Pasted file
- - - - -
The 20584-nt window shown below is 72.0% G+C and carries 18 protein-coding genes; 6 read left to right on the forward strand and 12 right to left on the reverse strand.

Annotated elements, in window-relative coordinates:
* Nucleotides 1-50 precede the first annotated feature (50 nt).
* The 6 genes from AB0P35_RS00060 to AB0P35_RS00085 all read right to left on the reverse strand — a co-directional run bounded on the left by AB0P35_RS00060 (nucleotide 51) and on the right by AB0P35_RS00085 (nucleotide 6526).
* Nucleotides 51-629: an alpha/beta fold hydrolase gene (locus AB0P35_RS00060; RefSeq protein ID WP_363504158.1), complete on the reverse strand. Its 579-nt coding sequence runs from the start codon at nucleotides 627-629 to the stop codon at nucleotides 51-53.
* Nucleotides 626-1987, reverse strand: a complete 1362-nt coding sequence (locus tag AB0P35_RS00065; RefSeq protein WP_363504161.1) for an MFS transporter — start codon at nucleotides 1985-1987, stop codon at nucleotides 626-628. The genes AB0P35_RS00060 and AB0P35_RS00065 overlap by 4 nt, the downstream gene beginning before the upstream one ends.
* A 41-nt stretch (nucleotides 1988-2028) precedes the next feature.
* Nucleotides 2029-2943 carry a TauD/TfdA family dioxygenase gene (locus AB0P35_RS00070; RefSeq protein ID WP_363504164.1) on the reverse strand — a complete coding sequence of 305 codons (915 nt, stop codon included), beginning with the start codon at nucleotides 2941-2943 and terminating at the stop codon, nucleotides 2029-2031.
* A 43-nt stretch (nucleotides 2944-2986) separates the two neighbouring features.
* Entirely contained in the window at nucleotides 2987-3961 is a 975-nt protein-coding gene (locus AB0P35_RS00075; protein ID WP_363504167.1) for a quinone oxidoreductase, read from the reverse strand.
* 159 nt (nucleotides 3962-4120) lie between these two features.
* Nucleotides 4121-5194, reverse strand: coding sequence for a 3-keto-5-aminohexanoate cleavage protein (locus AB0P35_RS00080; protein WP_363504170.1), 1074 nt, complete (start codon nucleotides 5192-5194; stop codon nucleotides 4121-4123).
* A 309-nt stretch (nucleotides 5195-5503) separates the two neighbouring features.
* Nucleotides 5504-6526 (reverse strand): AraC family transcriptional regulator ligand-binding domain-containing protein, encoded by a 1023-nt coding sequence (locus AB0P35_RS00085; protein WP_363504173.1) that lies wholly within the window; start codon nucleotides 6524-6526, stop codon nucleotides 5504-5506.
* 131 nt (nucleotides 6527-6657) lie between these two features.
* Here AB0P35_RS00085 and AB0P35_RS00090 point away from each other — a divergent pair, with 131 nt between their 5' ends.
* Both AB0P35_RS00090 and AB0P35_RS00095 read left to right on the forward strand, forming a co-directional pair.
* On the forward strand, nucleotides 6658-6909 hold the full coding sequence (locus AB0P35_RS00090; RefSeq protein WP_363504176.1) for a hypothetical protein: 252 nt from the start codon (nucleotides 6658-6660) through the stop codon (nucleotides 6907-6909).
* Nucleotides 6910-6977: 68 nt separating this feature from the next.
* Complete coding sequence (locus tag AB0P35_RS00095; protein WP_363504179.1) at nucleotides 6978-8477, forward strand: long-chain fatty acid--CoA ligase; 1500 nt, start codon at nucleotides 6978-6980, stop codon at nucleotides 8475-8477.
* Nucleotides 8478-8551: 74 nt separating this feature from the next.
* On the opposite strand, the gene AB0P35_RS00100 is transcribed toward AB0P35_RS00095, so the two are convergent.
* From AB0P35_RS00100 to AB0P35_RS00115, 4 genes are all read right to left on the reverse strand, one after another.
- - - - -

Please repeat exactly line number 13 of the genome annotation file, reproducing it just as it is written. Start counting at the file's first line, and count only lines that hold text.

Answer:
* A 309-nt stretch (nucleotides 5195-5503) separates the two neighbouring features.